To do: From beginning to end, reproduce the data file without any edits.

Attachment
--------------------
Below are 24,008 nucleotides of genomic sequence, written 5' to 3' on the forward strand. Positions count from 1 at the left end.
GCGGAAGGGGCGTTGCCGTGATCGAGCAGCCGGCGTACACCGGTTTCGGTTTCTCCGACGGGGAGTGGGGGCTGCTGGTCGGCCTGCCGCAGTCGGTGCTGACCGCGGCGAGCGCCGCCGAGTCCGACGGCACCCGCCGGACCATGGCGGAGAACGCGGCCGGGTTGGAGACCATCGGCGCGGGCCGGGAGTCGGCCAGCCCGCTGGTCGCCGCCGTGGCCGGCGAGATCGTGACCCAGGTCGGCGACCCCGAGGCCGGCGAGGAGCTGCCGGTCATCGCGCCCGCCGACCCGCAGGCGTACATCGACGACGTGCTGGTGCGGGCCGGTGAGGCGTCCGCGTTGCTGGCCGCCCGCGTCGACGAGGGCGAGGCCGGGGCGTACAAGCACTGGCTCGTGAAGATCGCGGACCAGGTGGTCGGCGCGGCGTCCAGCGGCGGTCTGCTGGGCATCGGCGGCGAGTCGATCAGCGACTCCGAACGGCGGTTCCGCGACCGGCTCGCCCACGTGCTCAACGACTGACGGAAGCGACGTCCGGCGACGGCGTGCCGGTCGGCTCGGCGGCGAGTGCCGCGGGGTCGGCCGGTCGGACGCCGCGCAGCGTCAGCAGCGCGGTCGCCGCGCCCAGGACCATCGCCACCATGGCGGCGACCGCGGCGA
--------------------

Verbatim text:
Below are 24,008 nucleotides of genomic sequence, written 5' to 3' on the forward strand. Positions count from 1 at the left end.
GCGGAAGGGGCGTTGCCGTGATCGAGCAGCCGGCGTACACCGGTTTCGGTTTCTCCGACGGGGAGTGGGGGCTGCTGGTCGGCCTGCCGCAGTCGGTGCTGACCGCGGCGAGCGCCGCCGAGTCCGACGGCACCCGCCGGACCATGGCGGAGAACGCGGCCGGGTTGGAGACCATCGGCGCGGGCCGGGAGTCGGCCAGCCCGCTGGTCGCCGCCGTGGCCGGCGAGATCGTGACCCAGGTCGGCGACCCCGAGGCCGGCGAGGAGCTGCCGGTCATCGCGCCCGCCGACCCGCAGGCGTACATCGACGACGTGCTGGTGCGGGCCGGTGAGGCGTCCGCGTTGCTGGCCGCCCGCGTCGACGAGGGCGAGGCCGGGGCGTACAAGCACTGGCTCGTGAAGATCGCGGACCAGGTGGTCGGCGCGGCGTCCAGCGGCGGTCTGCTGGGCATCGGCGGCGAGTCGATCAGCGACTCCGAACGGCGGTTCCGCGACCGGCTCGCCCACGTGCTCAACGACTGACGGAAGCGACGTCCGGCGACGGCGTGCCGGTCGGCTCGGCGGCGAGTGCCGCGGGGTCGGCCGGTCGGACGCCGCGCAGCGTCAGCAGCGCGGTCGCCGCGCCCAGGACCATCGCCACCATGGCGGCGACCGCGGCGA